“It’s longer than a TikTok video but shorter than an Obama speech,” Sheila Adell wrote as a teaser for the Facebook video she posted recently.
In her video, Adell shares a slice of what it’s like for her to live as a Black woman in Maine (a state that is, according to recent Census information, nearly 95 percent white).
Adell, a 50-year-old who works in the health care industry and is the mother of two young adults, doesn’t have a reputation for being outspoken. “I’ve never done anything like that before,” Adell said of the video. But witnessing backlash against the movement for racial justice on social media prompted her to speak out. She wanted to let friends know that seeing posts spouting inflammatory messages such as, “All Lives Matter” or, “Cop Lives Matter,” was hurtful.
“I’ve been overcome with anger and confusion and sadness lately. This video is my attempt at emptying all of those feelings,” she writes in introducing the video.
“I thought I could help my friends put a name and a face to the reality of being Black. I’ve always been pretty much the only Black person wherever I go—at work, when I go out to dinner, at school—it’s something you never get used to,” she says.
“We don’t have crosses burning on our lawns, but I still have to act a certain way when I go into a store, make myself visible so I don’t look I’m shoplifting. I don’t travel too far north for my safety,” Sheila says, in reference to more rural segments of Maine. “I’m very careful of who I befriend.”
I asked Sheila, who I used to work with at a community mental health agency, to tell me more about being cautious about her friendships. “When I meet someone new, it’s more than just, ‘Are we compatible?’” she explained. “But you watch what they say, how they treat people…are they making a racist joke?”
Sheila told me that after meeting someone for the first time, her family always debriefs. “It’s hard to explain, but my daughter and I—and I guess all black people—after meeting new people, we’ll ask each other if they seemed okay.”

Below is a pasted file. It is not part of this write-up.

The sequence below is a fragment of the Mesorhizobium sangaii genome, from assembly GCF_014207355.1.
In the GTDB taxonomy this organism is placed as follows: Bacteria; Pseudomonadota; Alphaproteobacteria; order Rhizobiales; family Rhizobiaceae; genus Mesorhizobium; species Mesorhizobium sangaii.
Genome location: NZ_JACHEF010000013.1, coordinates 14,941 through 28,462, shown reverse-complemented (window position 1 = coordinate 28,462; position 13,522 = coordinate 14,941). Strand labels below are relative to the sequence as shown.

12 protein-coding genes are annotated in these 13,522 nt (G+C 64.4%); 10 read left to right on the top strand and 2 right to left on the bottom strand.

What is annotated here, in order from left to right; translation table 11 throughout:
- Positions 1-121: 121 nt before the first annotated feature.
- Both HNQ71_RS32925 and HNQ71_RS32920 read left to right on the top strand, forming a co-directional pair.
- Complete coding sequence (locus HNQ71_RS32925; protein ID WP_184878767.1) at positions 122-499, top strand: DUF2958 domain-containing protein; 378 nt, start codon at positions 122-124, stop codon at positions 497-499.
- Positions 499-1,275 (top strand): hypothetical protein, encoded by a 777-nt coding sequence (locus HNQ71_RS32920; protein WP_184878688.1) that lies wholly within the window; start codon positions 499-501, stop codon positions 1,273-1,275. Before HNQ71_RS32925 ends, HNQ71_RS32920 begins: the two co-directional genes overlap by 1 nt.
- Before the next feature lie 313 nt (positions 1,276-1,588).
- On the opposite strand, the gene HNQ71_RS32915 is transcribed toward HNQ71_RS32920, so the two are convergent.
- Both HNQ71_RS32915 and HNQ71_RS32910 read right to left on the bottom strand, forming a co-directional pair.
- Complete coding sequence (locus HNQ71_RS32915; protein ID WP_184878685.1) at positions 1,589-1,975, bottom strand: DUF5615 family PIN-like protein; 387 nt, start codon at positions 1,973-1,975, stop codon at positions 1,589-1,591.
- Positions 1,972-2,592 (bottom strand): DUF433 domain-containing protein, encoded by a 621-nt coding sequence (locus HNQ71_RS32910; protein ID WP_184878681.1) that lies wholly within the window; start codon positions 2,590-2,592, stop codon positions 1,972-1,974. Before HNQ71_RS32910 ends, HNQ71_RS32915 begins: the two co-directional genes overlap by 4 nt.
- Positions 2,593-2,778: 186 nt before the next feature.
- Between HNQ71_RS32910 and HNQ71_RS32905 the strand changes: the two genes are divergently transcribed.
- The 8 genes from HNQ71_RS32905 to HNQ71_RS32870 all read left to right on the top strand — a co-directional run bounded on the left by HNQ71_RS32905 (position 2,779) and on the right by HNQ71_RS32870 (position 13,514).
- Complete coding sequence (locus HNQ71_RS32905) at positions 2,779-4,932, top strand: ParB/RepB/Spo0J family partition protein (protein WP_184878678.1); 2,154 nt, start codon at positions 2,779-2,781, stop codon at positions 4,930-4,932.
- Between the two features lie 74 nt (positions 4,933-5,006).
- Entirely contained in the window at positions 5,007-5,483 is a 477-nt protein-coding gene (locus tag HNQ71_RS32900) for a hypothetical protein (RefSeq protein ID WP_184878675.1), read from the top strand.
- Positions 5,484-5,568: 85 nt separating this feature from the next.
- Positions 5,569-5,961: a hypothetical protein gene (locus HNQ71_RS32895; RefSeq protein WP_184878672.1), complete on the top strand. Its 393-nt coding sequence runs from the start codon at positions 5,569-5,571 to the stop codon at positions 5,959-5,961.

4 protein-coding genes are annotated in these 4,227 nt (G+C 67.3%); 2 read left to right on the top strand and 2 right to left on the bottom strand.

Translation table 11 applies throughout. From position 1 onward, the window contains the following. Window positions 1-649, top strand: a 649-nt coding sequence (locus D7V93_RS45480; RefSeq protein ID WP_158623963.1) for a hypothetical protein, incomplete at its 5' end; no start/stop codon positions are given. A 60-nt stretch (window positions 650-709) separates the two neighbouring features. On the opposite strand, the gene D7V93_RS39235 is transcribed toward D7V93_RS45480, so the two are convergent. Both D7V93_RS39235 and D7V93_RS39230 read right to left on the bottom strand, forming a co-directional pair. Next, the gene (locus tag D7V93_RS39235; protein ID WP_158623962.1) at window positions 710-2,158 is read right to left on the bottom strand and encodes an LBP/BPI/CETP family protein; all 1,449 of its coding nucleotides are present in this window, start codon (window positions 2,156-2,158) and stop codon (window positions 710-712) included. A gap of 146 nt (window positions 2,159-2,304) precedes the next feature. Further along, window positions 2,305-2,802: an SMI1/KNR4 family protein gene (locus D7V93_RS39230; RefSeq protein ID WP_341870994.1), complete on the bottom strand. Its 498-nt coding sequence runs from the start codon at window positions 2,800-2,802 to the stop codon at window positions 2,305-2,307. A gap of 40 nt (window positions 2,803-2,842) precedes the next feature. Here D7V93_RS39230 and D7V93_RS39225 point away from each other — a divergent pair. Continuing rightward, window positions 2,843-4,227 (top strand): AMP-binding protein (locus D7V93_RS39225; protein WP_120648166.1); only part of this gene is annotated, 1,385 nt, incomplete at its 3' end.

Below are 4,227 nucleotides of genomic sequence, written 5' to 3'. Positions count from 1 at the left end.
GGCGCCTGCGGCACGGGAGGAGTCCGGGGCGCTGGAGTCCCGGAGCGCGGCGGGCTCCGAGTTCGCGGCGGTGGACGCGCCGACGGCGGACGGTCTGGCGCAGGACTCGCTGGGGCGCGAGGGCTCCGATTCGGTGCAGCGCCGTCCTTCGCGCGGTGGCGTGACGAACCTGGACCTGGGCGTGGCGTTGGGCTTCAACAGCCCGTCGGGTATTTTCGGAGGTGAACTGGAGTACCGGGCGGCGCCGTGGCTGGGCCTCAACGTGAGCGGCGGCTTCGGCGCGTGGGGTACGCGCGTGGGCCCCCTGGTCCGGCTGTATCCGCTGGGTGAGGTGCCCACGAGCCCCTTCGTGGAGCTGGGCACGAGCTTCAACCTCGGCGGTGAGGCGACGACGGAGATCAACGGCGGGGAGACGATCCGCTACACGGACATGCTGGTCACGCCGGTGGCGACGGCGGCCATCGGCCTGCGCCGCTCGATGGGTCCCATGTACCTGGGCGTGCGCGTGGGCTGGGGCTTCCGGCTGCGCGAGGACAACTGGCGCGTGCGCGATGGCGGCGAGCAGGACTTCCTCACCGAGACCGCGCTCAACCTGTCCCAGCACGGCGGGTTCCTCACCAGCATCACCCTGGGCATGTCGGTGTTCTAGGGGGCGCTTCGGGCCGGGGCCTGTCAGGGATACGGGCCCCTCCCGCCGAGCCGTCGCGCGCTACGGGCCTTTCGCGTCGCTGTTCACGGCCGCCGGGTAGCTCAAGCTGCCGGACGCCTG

“I keep hearing about this movement and what it means and how long it’s going to last,” Sheila says in her video. “For me, it’s been two weeks and it’s been great and it’s been awesome. As a Black person, I’m just waiting for everyone to go away. For people to forget. But I don’t get to forget. I’m hoping to spur some kind of realization in people that this is real. That for me, this is scary.”
“I wanted you to see my face and hear my words. It’s important that if you’re my friend, you understand me. And I hope we could have a conversation about that. I’m very proud to be a Black woman. I’m raising a Black son. It’s never been a good time to be Black in America. I’m really hoping these conversations, while difficult, change things.”
Adell, who received a bevy of texts, private messages, and Facebook comments from friends and acquaintances offering support to her after viewing her video, reports feeling cautiously hopeful about the current momentum of the movement for racial justice. The morning we spoke, the news had just broke that Quaker Oats had vowed to rebrand and rename the Aunt Jemima syrup, which made her hopeful that our society was in the process of making lasting, significant changes.
She posted the following message the day after posting the video:
“My heart is filled with joy at all of the support to my video message.
I think we are at a crossroads at this moment.
Move forward and be agents of change
Or stay silent and be the reason nothing ever changes
I plan on moving forward. Thank you to those who promised to come with me.”
Watch an anti-racism hour with Jane Elliott talking with Waylon Lewis of Elephant, here.